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Nepal Trekking, Yoga & Community Project, October 2016

Lou Nulley, co-founder of the REACH for Nepal Foundation (RFN), and Raju Thapa recently led a group of 10 people from Australia on another successful trek in Nepal, culminating in a community project in a remote area of the country.

Prior to the trip the group had raised around $3500. Together with funding from RFN, the team funded and helped to rebuild a library at the Hari Prasad school near the Khara Ko Mukh village.  

The library was demolished by recent earthquakes and flooding. The facility is a key requirement to assist in the education of the children in this remote region.

We were welcomed by the school & the village in traditional Nepalese way 

The headmaster of the school and the school board were grateful for the team’s contributions, galvanizing the community as parents, teachers and villagers came together to assist the rebuild project.

 We went to the classroom to mingle with the kids and teach them about Australia

The team included people from NSW, Victoria and the ACT. After trekking the Annapurna Range for five days absorbing spectacular views of the Himalayas, interspersed with regular yoga sessions to stretch the body and to remain present on

the journey, the team enthusiastically arrived at the school to begin the rebuild project.

We were overwhelmed by the generosity and welcome from the community and children at the school.  

 The library we built

“We gave so little and they gave us so much,” Canberra dentist and team member Stephen Huang commented.

Group participants unanimously agreed the trip was a perfect blend of personal challenge at a variety of levels, opportunities to relax and immerse in the culture of the country, and making a difference to the lives of many people, in one of the most beautiful places in the world.  About half the group on the fully-booked trip had never participated in yoga before, but many committed to continue their yoga practice in Australia because yoga provided a framework to cope with and absorb all that was happening with a sense of calm and balance.  These attributes are as valuable in a highly stimulated environment like Nepal, as they are in our everyday life.

 The group showing off

A similar trek is planned for the second half of October 2017.  A maximum of ten people can be accommodated on the trek. If you would like more information about the trek, please contact Lou Nulley (nulley@optusnet.com.au) or Lachhu at the Buddha Odyssey.

One of the trek participants scribbled me a note and handed it to me as we were leaving Kathmandu airport.  I think it articulates the views that many of the people had as they were departing this wonderful country:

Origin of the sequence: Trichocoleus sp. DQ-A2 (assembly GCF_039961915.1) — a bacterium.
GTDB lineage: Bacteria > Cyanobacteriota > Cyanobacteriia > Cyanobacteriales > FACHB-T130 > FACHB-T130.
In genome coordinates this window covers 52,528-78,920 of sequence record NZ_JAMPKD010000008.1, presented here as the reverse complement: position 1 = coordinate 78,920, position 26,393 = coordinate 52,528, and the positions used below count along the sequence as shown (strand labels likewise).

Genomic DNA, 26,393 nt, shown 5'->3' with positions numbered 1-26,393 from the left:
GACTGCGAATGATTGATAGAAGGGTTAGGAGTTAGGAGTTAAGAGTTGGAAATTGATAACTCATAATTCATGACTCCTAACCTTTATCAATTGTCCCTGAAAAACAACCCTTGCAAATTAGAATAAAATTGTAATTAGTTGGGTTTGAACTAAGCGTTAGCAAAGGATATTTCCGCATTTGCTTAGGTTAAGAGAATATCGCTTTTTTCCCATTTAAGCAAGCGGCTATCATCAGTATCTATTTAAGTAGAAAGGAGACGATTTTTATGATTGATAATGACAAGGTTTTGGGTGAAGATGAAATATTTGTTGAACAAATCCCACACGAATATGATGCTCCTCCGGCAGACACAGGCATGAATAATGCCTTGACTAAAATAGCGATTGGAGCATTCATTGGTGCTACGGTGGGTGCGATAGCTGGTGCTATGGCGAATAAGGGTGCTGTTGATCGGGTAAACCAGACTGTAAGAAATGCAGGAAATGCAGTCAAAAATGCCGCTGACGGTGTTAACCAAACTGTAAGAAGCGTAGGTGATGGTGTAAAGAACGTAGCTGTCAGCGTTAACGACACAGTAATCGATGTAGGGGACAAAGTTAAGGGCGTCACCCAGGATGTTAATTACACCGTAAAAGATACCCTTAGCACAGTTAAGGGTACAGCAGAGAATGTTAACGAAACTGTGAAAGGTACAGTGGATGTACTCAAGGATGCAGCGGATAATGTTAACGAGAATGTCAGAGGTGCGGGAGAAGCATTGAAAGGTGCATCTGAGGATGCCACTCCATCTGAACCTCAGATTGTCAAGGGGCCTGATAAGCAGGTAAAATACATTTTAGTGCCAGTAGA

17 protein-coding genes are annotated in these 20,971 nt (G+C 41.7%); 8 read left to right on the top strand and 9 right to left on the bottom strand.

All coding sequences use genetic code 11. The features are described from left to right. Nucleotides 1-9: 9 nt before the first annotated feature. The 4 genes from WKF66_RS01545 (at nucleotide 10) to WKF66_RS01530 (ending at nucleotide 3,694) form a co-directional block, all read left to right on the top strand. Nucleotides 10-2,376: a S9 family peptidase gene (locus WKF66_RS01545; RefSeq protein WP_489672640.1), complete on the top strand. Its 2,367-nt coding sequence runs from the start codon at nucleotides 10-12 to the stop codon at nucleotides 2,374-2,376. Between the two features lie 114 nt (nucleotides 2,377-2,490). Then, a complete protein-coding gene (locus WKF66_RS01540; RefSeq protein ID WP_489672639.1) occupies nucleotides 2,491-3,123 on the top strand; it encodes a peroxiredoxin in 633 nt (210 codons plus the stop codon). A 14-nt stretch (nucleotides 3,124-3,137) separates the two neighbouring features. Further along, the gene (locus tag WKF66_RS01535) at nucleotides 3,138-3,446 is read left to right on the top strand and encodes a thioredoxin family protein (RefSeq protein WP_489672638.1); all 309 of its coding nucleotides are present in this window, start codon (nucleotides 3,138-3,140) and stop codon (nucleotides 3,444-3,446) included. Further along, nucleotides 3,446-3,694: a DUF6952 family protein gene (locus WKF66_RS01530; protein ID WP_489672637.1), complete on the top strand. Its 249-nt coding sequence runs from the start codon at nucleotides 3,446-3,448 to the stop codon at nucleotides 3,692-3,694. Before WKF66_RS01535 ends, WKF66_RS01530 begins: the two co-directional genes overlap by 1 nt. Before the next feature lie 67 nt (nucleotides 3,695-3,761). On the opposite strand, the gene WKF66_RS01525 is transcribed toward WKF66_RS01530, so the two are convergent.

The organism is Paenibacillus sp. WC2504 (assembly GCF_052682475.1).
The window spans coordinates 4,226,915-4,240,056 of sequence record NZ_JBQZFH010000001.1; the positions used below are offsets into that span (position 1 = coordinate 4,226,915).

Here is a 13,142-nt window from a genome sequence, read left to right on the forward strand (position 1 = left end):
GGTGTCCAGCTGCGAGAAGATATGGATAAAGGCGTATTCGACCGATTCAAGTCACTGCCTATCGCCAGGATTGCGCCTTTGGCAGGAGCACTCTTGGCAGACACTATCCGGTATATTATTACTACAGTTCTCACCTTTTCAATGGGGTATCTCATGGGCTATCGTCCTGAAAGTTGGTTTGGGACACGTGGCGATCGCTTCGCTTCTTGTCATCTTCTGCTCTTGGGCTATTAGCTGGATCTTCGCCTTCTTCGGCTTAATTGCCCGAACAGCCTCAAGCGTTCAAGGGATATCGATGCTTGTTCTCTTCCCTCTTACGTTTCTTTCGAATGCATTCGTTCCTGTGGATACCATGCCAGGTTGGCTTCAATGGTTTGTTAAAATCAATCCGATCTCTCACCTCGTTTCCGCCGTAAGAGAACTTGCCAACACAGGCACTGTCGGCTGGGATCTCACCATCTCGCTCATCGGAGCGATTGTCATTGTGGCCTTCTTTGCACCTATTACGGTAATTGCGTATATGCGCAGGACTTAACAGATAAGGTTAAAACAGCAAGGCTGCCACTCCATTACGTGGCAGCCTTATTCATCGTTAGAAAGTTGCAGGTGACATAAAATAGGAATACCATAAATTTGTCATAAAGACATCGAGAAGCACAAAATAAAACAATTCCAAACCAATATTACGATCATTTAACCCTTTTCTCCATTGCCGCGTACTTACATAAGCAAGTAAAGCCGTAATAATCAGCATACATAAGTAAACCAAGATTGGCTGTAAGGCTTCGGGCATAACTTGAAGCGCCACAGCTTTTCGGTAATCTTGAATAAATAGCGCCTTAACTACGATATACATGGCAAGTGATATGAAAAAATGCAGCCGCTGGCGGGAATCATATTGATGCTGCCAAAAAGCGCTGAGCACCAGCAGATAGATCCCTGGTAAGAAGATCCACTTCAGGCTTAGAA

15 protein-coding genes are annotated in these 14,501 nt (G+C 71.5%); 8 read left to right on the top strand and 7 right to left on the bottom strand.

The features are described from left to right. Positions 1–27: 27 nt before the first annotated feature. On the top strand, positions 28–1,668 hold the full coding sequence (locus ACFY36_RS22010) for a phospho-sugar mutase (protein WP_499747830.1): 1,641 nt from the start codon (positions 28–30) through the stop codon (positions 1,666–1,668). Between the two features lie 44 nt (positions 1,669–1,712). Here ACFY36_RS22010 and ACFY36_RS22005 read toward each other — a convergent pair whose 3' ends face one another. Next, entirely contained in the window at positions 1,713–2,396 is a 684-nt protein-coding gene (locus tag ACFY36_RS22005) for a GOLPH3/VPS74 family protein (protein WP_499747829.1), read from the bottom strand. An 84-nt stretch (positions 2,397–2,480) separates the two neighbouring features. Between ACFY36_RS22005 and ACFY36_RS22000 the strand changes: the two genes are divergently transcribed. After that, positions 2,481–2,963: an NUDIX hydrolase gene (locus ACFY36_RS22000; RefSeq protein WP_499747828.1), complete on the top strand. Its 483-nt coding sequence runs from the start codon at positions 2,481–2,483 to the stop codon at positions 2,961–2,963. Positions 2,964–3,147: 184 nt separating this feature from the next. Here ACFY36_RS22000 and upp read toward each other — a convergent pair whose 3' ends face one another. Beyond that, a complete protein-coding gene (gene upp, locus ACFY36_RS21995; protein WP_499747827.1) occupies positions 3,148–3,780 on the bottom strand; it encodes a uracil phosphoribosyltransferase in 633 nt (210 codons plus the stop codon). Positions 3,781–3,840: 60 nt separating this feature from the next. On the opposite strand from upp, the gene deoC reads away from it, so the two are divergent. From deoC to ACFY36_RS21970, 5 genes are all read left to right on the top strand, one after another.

The magical Machapucharre

My first overseas holiday, and to Nepal which was on my bucket list since my mid 30’s.  I have been with a group that instantly connected, and that connection has just grown stronger throughout this whole journey.  I say ‘journey’ as it has not only been a physical journey but an emotional and soul searching one.  The combination of the trek and the community project allowed our group to bond in the most amazing way.  Lots of laughter and a great sense of achievement.

For me to be in Nepal and experience the ‘real view’ of the people and its country enriched me more.  I felt very privileged to witness the local communities like very few  others. 

There has been a wonderful calm throughout this whole journey.  A journey where a nation has very little in a material sense, but very much where it really matters – the human soul and spirit.

To be part of the rebuild project has allowed me to fulfill one of the wishes in my life – that what I receive on a daily basis can be shared amongst others.  This was not just a knock on the door or a phone call requesting a donation, which is the usual western world way.  It was a way to really give a part of me, sharing more than my daily earnings – sharing my time and my energy and in return, receiving true gratitude and bonding that only physically being there could achieve.

I am in total awe of the Nepalese people where I have witnessed daily how a family and its community remains so strong while the world around them is so weak, in terms of infrastructure, governance, welfare and support.

Everything that life stands for …… for me personally, I have had the joy of experiencing this first hand over the last 14 days.

I thank all involved that this has now been added to my journey of life – I hope to share it with those closest to me and give them the message of the Nepalese people: 

Life is simple…..

Bond and stay

Strong together

And you can overcome anything.

Believe, love and share…..Thank you Lou” 

……Z.L.

 The walk around the village

And finally, another participant sent me an email earlier this week stating the trip was one of the highlights in his life.  This mature-aged person has travelled extensively, so his comments are with that broad experience.

The whole group in Pipal Tree Bed & Breakfast, Pokhara

 

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